CROSS-REFERENCE TO RELATED APPLICATIONS
This application is a divisional of U.S. patent application Ser. No. 12/495,356 filed on Jun. 30, 2009, the disclosure of which is incorporated herein in its entirety by reference.
The presently disclosed technologies are directed to an apparatus for and a method of registering the lateral position of a sheet in a media handling assembly, such as a printing system, using adjustable idler rollers.
In media handling assemblies, particularly in printing systems, accurate and reliable registration of the substrate media as it is transferred in a process direction is desirable. In particular, accurate registration of the substrate media, such as a sheet of paper, as it is delivered at a target time to an image transfer zone will improve the overall printing process. The substrate media is generally conveyed within the system in a process direction. However, often the substrate media can shift in a cross-process direction that is lateral to the process direction or even acquire an angular orientation, referred herein as “skew,” such that its opposed linear edges are no longer parallel to the process direction. Thus, there are three degrees of freedom in which the substrate media can move, which need to be controlled in order to achieve accurate delivery thereof. A slight lateral misalignment, skew or error in the arrival time of the substrate media through a critical processing phase can lead to errors, such as image and/or color registration errors. Also, as the substrate media is transferred between sections of the media handling assembly, the amount of positioning error can increase or accumulate.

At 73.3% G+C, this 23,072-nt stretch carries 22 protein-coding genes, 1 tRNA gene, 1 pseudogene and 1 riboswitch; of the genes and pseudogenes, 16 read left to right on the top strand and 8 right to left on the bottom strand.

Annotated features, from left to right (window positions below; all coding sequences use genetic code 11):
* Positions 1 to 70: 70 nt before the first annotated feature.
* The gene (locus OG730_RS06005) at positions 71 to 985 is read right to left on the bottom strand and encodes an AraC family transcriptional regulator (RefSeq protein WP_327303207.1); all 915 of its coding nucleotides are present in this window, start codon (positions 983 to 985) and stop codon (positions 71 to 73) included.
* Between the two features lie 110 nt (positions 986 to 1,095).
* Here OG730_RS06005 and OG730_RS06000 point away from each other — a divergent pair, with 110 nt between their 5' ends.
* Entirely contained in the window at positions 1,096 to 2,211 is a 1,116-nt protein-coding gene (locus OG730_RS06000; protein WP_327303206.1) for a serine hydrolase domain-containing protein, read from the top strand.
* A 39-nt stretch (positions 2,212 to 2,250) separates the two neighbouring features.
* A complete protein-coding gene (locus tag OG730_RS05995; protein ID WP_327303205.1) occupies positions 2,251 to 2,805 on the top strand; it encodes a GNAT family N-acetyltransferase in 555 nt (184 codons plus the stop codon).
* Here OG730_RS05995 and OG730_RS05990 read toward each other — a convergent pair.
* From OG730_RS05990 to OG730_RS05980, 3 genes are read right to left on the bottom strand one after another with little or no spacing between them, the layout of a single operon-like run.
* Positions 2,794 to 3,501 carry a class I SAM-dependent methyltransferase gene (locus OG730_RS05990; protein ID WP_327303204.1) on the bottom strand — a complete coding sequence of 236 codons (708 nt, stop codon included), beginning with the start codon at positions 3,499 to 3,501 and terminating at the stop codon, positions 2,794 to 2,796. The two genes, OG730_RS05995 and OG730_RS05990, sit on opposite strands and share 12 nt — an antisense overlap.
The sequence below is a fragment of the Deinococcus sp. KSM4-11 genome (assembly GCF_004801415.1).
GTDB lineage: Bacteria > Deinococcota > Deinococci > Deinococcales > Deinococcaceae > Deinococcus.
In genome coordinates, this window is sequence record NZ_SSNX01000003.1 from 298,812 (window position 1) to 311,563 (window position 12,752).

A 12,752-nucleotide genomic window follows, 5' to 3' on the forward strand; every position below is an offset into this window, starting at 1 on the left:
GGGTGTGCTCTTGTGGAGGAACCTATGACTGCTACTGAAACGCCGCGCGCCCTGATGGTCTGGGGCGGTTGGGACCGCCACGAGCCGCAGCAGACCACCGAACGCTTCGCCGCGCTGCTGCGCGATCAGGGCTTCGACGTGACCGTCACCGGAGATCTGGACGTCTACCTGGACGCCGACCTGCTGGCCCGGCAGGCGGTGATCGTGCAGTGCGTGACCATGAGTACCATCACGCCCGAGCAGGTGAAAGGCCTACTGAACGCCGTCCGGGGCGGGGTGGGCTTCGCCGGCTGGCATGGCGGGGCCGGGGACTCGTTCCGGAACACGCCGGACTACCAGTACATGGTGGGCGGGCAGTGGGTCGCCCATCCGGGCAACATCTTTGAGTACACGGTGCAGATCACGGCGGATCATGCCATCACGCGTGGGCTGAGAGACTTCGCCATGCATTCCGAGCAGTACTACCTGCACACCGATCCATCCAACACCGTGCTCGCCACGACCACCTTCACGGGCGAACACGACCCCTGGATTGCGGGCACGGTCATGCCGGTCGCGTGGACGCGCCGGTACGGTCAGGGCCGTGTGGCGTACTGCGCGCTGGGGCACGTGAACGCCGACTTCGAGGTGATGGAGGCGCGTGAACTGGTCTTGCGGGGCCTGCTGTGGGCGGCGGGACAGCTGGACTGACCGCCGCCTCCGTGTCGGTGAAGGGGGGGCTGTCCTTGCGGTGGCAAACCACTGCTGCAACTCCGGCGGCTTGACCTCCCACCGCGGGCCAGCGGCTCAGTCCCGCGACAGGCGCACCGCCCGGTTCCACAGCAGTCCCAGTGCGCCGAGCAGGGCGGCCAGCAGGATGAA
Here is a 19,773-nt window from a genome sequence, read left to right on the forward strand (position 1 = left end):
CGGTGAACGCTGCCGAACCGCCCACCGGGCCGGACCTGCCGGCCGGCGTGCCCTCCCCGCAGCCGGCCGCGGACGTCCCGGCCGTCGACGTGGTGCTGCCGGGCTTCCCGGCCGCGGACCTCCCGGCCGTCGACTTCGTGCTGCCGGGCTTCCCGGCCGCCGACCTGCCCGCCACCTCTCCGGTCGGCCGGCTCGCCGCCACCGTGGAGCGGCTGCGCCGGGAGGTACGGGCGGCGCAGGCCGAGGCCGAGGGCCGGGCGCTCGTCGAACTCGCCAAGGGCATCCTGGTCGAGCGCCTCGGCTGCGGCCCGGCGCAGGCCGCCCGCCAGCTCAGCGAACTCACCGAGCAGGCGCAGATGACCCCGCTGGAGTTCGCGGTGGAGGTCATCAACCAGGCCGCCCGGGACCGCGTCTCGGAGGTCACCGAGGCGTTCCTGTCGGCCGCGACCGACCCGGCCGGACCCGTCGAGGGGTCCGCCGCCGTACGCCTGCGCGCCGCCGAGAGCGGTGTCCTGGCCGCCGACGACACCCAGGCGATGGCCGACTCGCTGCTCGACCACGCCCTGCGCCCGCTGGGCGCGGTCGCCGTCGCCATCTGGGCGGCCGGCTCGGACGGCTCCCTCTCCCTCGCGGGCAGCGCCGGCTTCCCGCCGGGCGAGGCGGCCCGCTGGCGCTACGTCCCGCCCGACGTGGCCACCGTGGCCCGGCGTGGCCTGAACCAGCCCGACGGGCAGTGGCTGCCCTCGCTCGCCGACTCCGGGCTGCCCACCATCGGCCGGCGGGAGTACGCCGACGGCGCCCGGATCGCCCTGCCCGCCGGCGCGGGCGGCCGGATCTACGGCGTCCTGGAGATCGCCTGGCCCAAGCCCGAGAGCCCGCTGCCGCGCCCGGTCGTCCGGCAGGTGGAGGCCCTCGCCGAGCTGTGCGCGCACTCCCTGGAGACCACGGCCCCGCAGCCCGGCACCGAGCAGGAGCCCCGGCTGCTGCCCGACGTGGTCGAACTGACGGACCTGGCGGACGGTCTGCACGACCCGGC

Contemporary media handling systems attempt to achieve position registration of sheets by separately varying the speeds of spaced apart drive wheels to correct for skew and/or lateral mispositioning of the sheet. Such systems that separately vary the drive wheel speeds are commonly referred to as differential drive systems. The drive wheels are used with cooperating idler rollers for engaging the substrate media there between. The differential drive wheels with the idler rollers are together referred to as differential nip assemblies.